With Anna, I revised for four years trying to find the heart of the story.  It’s fascinating to me that the Safety Club wasn’t even in many of those early drafts. Now it’s hard to imagine Anna’s life without it.

cat in KSMy characters are always me…and my kids…and the kids around me while I’m writing…and sometimes my cats.img021And next up for answering these writerly questions will be fellow Portland author Rosanne Parry, just as soon as she finishes a week of wilderness and writing!  www.rosanneparry.com

Written in Stone, 2013
Second Fiddle, 2011
Heart of a Shepherd, 2009

 

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One brave turtle vs. the world

monarch eggsWhen I was asked to write the books for the 2010 Doll of the Year, American Girl flew me to Wisconsin to brainstorm about the theme–something related to saving the earth. American Girl talks about keeping things “girl sized.” As I searched my brain cells for images of myself as a girl Lanie’s age, spending my days outside in Ethiopia, what came popping back most vividly were plants, frogs, and butterflies. This is a picture of monarch eggs–just one of the things I ended up learning a lot about as I wrote my story.

When I was Lanie’s age, I spent part of the year with those plants and frogs and butterflies in Maji but part of the year in boarding school in Addis Ababa, where I entertained myself here on this big campus riding my bike or pretending I was a horse running, swishing through the grass..campus

As I started doing my research for Lanie’s story, I discovered kids outside…making a difference for the earth: creating backyard habitat, doing citizen science and becoming part of the team to save monarch butterflies. We start with what fascinates kids–which is what I love about Toby. 

Toby Cover3Here’s my interview with VCFA grad, Stacy A. Nyikos. When she was a student at Vermont College, we connected as Midwest writers. But–as I tell young writers–being a reader or a writer means you can go anywhere in your mind.

Q: You and I met a Vermont College of the Fine Arts when we were sort of neighbors–Kansas and Oklahoma. My latest book is set in Kansas, but Toby is definitely not set in Oklahoma. Will you share a bit of what it’s like to write a story that isn’t set in your own back yard?

A: True Confession? I’ve been sneaking out of my own backyard every since I was little. It all started when I was three. My mom was busy. I was bored. And my parents were big proponents of making your own fun. So I put on my best (slightly wrinkled) dress and followed the neighbor boy to the local high school. I had an amazing adventure! And after they reached my mom and she came to get me, I got to go to preschool. I guess my parents decided to help direct that whole “making your own fun” thing. Preschool was A LOT more fun than my own backyard. Maybe that’s why I’m drawn out of it so often. I know there’s an adventure waiting for me somewhere.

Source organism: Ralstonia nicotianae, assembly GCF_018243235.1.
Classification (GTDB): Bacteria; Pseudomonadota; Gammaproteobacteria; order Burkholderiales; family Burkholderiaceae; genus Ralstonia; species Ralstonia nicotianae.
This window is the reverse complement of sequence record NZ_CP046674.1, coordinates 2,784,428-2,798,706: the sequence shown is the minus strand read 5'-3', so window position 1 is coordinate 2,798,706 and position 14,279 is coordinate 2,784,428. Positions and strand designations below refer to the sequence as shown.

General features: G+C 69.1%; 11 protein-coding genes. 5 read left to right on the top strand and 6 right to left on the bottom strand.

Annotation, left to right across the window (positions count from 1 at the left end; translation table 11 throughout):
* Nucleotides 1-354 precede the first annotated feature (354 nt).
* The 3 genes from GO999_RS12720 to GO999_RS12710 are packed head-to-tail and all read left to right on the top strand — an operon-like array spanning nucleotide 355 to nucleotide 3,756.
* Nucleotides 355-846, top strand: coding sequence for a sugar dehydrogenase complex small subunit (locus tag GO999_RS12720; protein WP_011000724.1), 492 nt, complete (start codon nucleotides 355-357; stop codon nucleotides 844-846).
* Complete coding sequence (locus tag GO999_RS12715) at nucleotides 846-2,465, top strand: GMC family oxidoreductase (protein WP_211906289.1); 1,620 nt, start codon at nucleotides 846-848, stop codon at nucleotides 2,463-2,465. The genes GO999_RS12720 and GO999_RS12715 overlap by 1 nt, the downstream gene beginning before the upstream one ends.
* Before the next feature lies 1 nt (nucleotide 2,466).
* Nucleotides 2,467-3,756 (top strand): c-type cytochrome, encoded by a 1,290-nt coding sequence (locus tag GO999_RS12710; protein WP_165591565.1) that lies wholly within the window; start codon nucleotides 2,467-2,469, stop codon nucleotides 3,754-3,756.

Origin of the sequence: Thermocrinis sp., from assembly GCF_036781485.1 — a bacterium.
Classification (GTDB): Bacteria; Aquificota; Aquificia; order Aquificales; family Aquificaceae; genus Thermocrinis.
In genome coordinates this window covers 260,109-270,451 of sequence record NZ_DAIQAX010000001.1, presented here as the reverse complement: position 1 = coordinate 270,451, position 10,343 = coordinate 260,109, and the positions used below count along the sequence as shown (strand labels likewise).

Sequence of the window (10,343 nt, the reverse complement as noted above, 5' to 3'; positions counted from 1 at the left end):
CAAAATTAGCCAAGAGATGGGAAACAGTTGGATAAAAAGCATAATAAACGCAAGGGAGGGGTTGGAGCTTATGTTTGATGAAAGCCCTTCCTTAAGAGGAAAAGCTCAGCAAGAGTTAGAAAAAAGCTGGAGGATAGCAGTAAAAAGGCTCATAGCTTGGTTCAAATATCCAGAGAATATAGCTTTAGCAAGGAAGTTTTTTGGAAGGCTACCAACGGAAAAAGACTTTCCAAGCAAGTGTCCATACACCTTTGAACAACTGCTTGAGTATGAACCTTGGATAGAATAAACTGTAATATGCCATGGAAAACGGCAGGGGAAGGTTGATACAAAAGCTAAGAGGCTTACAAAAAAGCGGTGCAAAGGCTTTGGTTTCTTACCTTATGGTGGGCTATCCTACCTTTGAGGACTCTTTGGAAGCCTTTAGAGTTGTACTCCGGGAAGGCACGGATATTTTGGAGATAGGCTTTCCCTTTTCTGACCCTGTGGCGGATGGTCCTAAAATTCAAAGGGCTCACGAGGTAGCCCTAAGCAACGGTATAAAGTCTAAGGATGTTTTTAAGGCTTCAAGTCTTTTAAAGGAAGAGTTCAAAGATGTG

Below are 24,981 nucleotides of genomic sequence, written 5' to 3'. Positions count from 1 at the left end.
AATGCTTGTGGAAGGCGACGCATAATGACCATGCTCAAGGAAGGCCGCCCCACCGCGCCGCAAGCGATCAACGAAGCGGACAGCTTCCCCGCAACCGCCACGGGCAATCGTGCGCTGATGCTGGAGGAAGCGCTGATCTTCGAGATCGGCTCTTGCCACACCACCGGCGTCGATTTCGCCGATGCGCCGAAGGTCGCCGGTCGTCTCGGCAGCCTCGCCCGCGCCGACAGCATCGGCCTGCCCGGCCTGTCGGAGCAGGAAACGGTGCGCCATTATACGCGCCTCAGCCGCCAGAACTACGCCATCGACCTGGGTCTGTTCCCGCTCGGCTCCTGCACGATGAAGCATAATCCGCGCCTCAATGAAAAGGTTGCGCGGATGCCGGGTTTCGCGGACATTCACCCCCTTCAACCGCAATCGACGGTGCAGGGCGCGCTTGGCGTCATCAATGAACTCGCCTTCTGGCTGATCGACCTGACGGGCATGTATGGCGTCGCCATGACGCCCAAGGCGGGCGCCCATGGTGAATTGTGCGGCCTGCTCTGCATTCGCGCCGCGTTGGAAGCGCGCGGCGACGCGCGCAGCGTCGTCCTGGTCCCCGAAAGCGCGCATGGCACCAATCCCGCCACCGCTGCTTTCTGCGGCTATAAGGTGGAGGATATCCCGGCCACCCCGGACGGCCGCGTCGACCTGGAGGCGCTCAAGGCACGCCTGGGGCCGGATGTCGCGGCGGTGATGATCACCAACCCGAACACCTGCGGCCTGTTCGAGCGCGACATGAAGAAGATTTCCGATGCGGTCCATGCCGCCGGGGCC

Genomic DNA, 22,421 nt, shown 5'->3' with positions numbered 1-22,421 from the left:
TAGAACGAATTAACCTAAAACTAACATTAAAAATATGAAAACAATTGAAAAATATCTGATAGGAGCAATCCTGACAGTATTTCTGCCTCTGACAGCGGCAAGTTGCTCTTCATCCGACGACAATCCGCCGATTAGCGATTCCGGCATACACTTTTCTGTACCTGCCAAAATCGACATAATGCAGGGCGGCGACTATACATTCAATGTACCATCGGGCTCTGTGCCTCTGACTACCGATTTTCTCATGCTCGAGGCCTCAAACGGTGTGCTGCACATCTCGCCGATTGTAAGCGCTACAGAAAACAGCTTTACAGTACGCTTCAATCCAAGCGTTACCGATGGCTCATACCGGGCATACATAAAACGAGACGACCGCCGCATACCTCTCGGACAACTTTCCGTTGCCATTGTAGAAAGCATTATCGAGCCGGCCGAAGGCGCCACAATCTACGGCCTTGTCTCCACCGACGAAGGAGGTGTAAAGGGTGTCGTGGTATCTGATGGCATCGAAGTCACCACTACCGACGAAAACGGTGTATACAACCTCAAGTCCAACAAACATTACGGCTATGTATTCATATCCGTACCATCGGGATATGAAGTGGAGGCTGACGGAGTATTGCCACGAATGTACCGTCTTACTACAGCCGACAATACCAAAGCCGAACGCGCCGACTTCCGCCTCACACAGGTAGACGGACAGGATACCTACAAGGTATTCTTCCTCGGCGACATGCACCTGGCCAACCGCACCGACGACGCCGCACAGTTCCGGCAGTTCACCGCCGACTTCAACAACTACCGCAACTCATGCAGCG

stacy

Q: Ever since writing Lanie, I’ve had a great fondness for books that relate to kids making a difference by connecting with the earth. Is it just me thinking that Toby is another one of those books?

A: You nailed it! Toby is another one of those “connect to change” kind of stories. Kids love animals. And they’re so curious. My hope is that the story of a sea turtle’s adventures and struggles will create an emotional interconnection, and kids will cherish and care for these animals in that big-hearted, no holds barred way that kids have.

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Q: It would be fun to see Toby paired with my friend Mary Casanova’s Utterly Otterly Day. I was with her when she was struggling with the rhymes for that manuscript. Was it hard to find your Toby rhymes? Do you have one you MOST love to read aloud?Utterly otterly

A: Rhyming is a game of literary chess. Finding the right way to express an emotion, a situation, an action is already a challenge, but to do that AND make it rhyme. I got kinda Shakespearean on my family some days, talking in rhyme. I guess that’s like an actor never breaking character, but I think it got a little old for my kids. Still, my favorite stanza is still the first. There is that anticipation of action, followed by fun action.